Newly elected First Lady of the ducted by Prof. Howard B. Calder- could be enlivened by a greater
86,000 who wear the little square wood of the political science depart- amount of stimulating discussion be-
keys of scholarship, Dean Marjorie ment, attention has been centered tween the tutor and the students.
Nicolson of Smith College will ad- upon an attempt to formulate a com- Some of the persons thought that
dress initiates into the ranks of Phi plete definition of the term "democ- there had not been sufficient em-
racy" and to examine critically some phasis on the necessary classical
Beta Kappa at the Initiation Ban- of the essentials of that form of background in political obligations
quet at 6:45 p.m. Thursday in the government. to be found in such books as those
Union. The first semester of the seminart e n s b s h
Dean Nicolson, who received her Was devoted to the definition process,
Bachelor's Degree here in 1914 and as approached both from the theoret-
her Master's in 1918, is the first ical and pragmatic points of view. To C 11 R3fI C S Pit
woman ever to head the national establish the theoretical founda-
scholastic honorary society. While tions, the group read such books as
on the campus she was a member Lindsey's "Essentials of Democracy",
of Chi Omega and participated in Laski's "Democracy in Crisis", Mill's
League activities. "Liberty", and Milton's "Areopagiti-
Born in Yonkers, N. Y., Dean Ni- ca."
colson became a teaching fellow at Pragmatic Bases Studied

by Plato, Aristotle, Montesquieu, and
Hobbe in answer toti ci c
one person pointed out the vari11-
1Ii 1ilr o iieai(frof rivetCing atell Ioll upoh ~It
pr'oblemts of demo1cracyv.
One individual pointed out the
danger and value inherent in the
stress on personal organization of
study. The transition from the regu-
lar class room procedure of prescribed
daily assignments to a program per-
mitting and requiring largely in-
dividual planning of work was seen
to be extremely diffictilt at first
Many persons observed an evi-
dent confusion of aims and or-
ganizational procedures in the
seminar, but expressed the opinion
that this was a natural condition for
a new project like the honors pro-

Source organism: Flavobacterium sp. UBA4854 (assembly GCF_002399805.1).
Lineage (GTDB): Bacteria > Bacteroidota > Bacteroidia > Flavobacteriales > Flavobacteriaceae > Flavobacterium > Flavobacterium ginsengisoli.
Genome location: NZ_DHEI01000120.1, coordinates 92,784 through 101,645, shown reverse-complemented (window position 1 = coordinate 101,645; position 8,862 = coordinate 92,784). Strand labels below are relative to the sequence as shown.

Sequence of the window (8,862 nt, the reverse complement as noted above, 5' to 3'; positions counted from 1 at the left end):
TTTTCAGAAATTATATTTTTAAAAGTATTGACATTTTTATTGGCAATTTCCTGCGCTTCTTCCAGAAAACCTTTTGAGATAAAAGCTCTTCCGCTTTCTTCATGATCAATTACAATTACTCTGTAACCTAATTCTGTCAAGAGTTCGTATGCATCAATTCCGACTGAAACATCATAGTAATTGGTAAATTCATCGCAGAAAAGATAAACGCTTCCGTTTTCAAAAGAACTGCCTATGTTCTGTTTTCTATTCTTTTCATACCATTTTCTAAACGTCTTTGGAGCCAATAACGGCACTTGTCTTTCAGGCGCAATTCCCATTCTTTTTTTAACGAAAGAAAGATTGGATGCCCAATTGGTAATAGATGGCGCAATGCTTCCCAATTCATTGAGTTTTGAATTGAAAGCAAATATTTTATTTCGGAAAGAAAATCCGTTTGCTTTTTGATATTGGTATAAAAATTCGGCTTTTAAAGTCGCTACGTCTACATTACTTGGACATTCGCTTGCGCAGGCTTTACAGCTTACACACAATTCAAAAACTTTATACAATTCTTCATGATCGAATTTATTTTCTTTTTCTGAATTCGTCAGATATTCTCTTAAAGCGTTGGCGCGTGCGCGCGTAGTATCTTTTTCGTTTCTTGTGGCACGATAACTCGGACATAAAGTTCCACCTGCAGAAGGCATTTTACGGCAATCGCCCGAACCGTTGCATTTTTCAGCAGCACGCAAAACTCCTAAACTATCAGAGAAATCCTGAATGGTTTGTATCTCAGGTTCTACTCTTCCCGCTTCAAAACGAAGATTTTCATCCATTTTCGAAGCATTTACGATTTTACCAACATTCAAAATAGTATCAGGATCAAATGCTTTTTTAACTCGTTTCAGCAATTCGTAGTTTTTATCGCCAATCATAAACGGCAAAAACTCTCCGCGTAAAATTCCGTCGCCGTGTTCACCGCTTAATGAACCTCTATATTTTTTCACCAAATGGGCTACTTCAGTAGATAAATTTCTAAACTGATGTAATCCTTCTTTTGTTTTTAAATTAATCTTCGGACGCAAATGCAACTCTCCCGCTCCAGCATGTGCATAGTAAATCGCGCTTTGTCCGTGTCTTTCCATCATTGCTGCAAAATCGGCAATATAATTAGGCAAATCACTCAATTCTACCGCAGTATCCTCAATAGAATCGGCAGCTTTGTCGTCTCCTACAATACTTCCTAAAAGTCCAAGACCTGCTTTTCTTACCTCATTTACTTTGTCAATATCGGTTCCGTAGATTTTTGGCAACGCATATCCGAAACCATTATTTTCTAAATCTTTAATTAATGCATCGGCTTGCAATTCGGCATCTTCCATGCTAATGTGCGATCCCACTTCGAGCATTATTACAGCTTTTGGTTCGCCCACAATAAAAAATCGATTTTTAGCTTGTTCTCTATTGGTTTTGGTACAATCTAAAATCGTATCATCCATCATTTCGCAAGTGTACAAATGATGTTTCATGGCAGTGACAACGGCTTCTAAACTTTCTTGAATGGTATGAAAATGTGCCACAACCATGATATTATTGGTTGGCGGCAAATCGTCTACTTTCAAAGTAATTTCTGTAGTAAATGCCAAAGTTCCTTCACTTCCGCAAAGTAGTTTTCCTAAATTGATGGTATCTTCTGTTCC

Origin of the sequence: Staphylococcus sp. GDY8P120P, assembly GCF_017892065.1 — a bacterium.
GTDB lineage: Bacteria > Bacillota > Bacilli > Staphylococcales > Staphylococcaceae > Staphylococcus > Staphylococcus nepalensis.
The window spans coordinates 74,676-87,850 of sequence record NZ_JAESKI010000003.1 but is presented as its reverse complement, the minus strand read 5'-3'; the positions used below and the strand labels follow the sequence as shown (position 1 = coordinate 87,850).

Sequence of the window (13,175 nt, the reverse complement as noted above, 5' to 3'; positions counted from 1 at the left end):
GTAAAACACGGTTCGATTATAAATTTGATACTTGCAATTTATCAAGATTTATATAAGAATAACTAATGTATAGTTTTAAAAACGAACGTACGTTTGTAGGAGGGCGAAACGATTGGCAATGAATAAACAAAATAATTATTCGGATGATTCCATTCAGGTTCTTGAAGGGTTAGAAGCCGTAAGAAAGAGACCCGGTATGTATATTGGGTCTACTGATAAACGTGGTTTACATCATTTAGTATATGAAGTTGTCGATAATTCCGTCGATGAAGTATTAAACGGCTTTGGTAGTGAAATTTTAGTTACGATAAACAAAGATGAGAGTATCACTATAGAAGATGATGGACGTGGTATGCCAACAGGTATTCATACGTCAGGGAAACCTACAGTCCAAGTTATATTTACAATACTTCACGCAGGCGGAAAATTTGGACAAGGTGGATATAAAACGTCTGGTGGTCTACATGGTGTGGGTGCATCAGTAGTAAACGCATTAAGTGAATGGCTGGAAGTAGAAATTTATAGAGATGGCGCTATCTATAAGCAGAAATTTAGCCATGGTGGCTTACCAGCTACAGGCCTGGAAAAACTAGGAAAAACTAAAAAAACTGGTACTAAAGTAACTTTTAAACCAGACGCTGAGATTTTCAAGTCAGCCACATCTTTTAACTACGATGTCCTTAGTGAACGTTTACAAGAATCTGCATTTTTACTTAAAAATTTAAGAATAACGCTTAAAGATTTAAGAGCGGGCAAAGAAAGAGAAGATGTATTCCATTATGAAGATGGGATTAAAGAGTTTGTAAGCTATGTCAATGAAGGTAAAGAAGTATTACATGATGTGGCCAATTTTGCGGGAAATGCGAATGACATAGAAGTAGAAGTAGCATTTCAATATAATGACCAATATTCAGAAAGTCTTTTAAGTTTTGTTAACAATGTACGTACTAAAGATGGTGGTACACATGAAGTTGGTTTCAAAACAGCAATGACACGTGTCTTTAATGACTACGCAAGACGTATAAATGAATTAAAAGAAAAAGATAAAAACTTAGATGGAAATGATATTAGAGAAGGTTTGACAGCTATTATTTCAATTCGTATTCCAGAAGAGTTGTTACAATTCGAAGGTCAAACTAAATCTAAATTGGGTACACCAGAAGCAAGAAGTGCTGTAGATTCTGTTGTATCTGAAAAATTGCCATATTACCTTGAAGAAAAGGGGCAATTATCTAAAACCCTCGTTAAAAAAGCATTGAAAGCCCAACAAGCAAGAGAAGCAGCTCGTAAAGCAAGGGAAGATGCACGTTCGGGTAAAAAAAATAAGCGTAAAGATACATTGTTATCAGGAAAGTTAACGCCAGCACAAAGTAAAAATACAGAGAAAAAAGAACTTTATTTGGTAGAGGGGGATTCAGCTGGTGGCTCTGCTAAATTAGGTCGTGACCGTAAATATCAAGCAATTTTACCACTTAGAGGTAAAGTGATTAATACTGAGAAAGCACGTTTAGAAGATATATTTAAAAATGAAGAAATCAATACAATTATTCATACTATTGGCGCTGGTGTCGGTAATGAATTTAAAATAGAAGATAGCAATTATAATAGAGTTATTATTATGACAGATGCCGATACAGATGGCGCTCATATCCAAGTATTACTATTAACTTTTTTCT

gram.

ok

I NG

Mainsails were gingerly hoisted to
the masthead and skippers barked out
their orders for the first time yes-
terday afternoon as perfect weather
hailed the opening of the sailing sea-
son for Quarterdeck, naval engin-
eer's honorary society.
Four boats, each carrying a crew
of two, competed for the winner's
flags in the first five heats of this
week's racing. The second five heats
will be run off at 1 p.m. this afternoon
on Whitmore Lake where all these
races are held. This marks the first
of a series of ten dinghy races being
held by Quarterdeck each weekend
to determine the best crew in the
club. Instructions in sailing are to
be given for beginners before the
start of each day's racing.
Fifty five per cent of the students
at Albion College are working their
way through school, wholly or in
part.

Johns Hopkins and at Yale after
leaving the University. She gained
her doctor's degree at Yale. As a
doctor of philosophy she went to
the University of Minnesota to be-
come an instructor in English.
After spending a year of research
abroad under the provisions of a
Guggenheim Award, she became an
associate professor at Smith, and
ten years ago became a full pro-
fessor and dean.
Opera Scenes Feature
S Mimes'Spring Dance
A "second-helping" of this year's
Union Opera, "Four Out of Five,"
will be presented when Mimes, hon-,
orary dramatic fraternity, holds its
spring dance, "Ham-Dram," May 10
in the Union.
Included on the floor show plan-
ned for the occasion will be the
sorority scene, the Mosher-Jordan
scene and several dance numbers
which were part of the Opera. Tomr
Cooke, Spec., composer of the Op-
era's 'theme song, will write a special
song for the dance.
Assisting general chairman Larry
Gubow will be the following com-
mittee chairmen: William R. Con-
rad, '42A, decorations; Richard
Strain, '42, entertainment; Tom
Goodkind, '42, finance; and Charles
Heinen, '41E, and Hervie Haufler,
'41, publicity.

To understand the pragmatic bases
of democracy, each student in the
seminar selected a different democ-
racy for comprehensive study. Fol-
lowing extensive readings each per-
son prepared a long factual paper.